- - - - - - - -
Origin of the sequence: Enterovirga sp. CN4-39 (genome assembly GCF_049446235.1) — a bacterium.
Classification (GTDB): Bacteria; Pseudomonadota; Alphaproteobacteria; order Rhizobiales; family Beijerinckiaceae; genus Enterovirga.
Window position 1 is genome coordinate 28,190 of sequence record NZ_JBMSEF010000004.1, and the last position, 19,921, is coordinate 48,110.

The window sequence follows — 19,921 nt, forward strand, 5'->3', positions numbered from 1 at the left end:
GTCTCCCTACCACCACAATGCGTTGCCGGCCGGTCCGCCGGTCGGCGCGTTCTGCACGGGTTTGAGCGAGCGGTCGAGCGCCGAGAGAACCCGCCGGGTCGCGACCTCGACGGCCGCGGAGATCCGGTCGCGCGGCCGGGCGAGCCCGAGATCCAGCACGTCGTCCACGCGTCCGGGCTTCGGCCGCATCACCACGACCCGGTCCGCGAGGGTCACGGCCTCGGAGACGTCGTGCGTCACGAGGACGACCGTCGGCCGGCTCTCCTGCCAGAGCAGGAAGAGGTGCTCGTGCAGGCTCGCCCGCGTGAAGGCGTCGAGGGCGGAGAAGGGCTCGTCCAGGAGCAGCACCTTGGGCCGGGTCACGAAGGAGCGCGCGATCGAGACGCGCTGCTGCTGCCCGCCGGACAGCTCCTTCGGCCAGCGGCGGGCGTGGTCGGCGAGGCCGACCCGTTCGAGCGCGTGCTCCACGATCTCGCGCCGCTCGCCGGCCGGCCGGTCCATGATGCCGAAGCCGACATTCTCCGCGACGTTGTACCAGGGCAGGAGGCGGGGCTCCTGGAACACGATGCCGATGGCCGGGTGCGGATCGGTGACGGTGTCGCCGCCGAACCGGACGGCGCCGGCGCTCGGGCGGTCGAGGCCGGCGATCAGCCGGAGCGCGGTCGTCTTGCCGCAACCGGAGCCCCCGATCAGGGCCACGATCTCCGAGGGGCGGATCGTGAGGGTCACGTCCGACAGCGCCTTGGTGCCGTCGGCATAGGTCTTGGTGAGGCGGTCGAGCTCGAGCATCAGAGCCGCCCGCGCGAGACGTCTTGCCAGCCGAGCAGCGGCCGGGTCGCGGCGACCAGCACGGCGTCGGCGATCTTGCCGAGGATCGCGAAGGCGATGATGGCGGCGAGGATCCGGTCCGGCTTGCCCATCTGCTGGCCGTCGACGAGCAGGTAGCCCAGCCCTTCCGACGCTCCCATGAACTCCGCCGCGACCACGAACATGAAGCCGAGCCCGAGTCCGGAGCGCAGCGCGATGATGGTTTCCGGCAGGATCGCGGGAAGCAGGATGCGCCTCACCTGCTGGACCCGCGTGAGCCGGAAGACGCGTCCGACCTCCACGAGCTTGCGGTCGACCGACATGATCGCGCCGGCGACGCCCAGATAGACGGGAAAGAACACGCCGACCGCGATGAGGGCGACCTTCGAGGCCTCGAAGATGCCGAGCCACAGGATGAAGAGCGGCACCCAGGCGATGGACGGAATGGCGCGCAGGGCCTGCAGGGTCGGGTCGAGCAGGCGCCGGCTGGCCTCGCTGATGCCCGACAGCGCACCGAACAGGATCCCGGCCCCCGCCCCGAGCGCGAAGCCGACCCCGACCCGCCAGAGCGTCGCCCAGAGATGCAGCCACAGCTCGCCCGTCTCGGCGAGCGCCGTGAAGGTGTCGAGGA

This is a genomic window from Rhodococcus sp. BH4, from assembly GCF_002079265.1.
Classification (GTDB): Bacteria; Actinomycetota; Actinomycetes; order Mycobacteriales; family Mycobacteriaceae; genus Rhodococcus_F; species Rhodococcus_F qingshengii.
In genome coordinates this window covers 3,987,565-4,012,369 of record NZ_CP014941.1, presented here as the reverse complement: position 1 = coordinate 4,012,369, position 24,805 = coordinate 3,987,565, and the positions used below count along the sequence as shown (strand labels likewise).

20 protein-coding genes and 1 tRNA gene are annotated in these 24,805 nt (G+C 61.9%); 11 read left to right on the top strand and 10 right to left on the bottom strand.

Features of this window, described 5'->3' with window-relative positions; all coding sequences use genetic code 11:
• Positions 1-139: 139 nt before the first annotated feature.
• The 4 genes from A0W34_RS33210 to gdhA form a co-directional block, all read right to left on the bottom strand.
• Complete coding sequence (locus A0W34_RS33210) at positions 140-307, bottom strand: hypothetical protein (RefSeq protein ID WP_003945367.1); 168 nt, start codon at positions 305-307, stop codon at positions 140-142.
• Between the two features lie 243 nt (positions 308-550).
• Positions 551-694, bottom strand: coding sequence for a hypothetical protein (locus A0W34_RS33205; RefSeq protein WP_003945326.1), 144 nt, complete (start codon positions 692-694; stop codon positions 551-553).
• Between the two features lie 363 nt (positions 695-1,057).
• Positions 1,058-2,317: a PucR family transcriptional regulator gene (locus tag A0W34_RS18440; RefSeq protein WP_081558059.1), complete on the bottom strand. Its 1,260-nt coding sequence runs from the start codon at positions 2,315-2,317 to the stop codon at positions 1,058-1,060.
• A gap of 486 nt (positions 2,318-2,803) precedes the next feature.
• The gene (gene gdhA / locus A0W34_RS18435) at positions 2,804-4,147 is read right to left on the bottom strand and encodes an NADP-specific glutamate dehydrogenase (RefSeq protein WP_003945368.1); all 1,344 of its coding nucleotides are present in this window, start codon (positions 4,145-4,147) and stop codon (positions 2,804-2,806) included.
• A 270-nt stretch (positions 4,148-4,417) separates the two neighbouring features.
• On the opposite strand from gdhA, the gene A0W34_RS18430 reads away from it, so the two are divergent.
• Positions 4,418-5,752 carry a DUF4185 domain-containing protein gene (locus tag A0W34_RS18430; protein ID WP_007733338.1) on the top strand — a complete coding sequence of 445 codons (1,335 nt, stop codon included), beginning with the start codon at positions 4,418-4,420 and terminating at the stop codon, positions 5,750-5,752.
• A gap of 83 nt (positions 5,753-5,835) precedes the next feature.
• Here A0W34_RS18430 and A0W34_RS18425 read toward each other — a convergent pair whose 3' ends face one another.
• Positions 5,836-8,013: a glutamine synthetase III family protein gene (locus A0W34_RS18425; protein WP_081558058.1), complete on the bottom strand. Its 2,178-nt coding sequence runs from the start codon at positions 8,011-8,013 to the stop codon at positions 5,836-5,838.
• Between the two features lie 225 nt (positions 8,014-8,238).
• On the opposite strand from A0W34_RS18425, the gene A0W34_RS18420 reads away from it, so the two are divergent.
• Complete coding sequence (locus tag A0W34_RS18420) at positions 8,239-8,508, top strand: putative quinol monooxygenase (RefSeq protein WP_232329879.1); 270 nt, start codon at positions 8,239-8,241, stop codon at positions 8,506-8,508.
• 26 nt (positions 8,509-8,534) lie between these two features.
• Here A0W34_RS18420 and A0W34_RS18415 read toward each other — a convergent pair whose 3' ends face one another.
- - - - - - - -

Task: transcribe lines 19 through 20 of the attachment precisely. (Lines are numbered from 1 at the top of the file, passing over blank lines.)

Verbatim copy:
• The gene (gene gdhA / locus A0W34_RS18435) at positions 2,804-4,147 is read right to left on the bottom strand and encodes an NADP-specific glutamate dehydrogenase (RefSeq protein WP_003945368.1); all 1,344 of its coding nucleotides are present in this window, start codon (positions 4,145-4,147) and stop codon (positions 2,804-2,806) included.
• A 270-nt stretch (positions 4,148-4,417) separates the two neighbouring features.